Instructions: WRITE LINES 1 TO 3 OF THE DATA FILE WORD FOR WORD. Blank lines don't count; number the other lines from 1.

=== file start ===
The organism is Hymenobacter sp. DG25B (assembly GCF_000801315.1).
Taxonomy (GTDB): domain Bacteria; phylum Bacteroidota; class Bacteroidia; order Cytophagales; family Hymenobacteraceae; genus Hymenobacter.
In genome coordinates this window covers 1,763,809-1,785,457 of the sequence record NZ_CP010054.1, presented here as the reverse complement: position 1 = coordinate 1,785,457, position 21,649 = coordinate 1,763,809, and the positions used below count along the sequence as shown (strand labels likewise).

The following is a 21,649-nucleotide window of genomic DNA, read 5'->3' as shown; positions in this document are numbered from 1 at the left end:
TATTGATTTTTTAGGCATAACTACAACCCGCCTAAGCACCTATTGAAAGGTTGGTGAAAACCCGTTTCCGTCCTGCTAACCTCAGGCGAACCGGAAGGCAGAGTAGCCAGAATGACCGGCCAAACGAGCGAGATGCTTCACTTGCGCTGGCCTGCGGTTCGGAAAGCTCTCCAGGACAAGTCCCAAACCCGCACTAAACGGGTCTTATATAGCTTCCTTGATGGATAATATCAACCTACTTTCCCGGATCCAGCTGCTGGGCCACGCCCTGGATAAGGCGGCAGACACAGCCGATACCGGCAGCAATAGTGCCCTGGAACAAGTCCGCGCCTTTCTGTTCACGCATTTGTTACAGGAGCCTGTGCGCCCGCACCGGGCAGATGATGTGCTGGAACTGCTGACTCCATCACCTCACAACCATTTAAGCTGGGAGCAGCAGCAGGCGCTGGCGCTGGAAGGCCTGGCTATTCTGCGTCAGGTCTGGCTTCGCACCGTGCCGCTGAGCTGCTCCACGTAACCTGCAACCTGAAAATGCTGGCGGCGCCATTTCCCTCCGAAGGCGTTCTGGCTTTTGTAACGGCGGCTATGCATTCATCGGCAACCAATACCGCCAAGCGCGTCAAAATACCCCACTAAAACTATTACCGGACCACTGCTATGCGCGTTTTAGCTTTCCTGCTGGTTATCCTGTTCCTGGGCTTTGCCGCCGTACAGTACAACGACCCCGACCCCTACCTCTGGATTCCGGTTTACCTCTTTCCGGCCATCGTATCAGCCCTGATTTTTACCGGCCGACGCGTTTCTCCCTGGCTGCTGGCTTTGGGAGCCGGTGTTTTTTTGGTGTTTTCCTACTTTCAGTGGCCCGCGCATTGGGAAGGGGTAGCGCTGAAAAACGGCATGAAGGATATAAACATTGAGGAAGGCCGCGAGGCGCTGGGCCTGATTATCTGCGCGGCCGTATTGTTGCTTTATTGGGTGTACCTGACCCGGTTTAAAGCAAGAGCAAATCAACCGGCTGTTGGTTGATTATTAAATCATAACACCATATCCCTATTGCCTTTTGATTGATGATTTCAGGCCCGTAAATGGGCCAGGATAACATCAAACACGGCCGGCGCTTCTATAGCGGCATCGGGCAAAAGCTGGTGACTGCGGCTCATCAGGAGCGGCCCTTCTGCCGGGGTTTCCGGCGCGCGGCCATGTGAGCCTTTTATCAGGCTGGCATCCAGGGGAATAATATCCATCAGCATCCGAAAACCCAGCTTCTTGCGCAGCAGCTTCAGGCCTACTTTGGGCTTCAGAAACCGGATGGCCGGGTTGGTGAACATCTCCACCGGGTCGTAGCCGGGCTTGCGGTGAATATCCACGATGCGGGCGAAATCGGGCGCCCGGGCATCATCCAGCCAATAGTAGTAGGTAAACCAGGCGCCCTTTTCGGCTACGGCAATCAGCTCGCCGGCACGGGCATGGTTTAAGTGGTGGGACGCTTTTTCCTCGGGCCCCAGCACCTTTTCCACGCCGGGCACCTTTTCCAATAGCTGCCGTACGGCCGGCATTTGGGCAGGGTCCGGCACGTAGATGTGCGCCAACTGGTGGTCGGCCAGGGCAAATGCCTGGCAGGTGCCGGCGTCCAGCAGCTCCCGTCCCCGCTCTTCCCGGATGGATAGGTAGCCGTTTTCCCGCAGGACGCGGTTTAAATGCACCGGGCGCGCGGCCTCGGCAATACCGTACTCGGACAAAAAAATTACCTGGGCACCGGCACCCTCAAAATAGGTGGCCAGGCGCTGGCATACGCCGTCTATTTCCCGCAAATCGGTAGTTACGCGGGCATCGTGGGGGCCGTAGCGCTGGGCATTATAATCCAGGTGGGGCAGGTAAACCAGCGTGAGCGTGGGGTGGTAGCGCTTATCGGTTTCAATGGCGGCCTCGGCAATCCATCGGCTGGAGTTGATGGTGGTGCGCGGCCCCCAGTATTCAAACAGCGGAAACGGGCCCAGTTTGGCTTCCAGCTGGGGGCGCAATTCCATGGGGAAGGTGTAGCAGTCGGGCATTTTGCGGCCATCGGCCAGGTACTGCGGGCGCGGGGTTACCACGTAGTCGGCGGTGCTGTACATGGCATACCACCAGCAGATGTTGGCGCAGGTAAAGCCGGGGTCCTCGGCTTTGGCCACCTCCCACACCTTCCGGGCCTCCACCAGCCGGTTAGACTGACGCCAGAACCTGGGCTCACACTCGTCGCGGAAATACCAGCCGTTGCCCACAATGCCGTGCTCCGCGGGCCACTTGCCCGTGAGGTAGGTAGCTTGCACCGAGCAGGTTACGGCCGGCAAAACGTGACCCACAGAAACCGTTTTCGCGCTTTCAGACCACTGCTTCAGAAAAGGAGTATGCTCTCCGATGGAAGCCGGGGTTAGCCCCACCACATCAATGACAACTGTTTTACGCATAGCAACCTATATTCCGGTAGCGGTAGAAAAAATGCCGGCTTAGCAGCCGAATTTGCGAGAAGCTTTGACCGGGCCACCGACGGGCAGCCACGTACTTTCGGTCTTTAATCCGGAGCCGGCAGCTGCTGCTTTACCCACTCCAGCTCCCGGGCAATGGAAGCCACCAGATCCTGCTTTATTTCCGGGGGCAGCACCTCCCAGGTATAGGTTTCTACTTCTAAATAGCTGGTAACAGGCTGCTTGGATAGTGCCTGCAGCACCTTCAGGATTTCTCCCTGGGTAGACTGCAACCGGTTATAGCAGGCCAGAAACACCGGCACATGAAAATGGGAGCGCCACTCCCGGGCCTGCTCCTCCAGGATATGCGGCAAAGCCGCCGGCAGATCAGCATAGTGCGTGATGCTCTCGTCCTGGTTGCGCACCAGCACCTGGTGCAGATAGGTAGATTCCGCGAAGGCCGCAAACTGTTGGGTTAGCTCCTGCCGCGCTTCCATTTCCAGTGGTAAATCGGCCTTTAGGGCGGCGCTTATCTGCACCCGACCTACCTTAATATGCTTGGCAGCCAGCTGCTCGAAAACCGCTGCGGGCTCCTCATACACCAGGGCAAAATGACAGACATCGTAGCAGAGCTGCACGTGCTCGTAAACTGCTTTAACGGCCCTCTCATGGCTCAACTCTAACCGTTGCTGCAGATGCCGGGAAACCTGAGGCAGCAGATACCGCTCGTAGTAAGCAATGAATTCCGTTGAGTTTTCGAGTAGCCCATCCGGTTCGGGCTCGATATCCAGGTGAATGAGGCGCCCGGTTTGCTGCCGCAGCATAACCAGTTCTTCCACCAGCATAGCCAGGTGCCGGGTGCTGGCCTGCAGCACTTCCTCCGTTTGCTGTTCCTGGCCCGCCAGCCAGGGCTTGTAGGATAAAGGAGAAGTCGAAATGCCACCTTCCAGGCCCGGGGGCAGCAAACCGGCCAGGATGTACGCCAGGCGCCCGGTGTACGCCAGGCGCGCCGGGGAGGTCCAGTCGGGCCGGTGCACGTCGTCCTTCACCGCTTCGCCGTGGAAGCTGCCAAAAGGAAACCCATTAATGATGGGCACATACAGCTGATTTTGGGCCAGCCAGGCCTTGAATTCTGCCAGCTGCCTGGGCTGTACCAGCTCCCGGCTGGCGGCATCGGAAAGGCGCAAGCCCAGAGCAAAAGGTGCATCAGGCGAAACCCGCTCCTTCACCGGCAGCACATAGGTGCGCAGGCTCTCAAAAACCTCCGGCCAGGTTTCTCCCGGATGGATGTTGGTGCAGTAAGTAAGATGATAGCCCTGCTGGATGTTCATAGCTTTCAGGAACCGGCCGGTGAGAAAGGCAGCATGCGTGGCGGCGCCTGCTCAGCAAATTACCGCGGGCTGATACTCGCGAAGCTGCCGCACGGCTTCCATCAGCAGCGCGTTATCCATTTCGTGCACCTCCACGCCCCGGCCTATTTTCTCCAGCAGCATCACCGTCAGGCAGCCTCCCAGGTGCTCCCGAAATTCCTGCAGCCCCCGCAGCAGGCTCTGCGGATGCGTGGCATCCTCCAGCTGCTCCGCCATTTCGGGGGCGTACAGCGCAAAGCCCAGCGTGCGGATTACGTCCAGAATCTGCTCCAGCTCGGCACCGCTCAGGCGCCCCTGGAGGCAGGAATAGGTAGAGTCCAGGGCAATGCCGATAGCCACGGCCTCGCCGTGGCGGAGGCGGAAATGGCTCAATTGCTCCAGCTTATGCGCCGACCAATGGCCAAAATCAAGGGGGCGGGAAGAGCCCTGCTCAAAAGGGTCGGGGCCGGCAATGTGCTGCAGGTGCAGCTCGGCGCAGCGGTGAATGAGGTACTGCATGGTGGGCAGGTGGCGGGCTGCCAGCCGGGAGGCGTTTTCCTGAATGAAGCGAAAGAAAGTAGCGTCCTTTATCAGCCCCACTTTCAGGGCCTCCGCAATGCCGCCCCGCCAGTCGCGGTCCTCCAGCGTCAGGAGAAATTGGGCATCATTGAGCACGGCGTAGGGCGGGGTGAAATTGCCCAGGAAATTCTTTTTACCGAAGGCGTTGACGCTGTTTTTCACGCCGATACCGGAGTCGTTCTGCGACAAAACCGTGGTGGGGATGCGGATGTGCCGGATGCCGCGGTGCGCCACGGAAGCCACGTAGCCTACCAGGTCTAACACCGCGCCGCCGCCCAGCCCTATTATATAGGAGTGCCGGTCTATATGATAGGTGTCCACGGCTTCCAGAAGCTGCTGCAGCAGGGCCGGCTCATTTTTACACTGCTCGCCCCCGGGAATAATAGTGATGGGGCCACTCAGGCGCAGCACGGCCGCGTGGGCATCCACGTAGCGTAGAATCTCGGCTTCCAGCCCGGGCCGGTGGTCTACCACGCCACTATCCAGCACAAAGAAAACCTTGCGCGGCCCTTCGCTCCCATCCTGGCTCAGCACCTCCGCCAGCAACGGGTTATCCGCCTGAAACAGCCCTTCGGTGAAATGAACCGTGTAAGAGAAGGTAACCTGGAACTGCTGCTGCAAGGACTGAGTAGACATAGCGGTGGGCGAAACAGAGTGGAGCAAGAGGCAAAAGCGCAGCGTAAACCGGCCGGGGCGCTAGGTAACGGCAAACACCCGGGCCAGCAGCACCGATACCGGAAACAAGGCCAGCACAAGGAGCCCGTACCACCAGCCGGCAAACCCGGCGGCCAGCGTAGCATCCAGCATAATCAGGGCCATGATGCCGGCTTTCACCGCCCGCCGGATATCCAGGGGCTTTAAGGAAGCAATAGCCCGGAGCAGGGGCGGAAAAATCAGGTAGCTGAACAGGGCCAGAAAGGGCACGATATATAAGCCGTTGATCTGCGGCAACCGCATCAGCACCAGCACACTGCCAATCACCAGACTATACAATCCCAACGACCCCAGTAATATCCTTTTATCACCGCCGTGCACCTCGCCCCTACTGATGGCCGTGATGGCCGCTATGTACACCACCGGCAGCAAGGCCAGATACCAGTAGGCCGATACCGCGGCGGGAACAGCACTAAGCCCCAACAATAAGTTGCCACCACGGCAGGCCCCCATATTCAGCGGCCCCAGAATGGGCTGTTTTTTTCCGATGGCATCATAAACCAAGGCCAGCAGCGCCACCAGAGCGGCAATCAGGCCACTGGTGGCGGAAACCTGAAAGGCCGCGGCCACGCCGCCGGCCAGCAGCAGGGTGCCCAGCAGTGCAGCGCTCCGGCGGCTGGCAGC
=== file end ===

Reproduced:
The organism is Hymenobacter sp. DG25B (assembly GCF_000801315.1).
Taxonomy (GTDB): domain Bacteria; phylum Bacteroidota; class Bacteroidia; order Cytophagales; family Hymenobacteraceae; genus Hymenobacter.
In genome coordinates this window covers 1,763,809-1,785,457 of the sequence record NZ_CP010054.1, presented here as the reverse complement: position 1 = coordinate 1,785,457, position 21,649 = coordinate 1,763,809, and the positions used below count along the sequence as shown (strand labels likewise).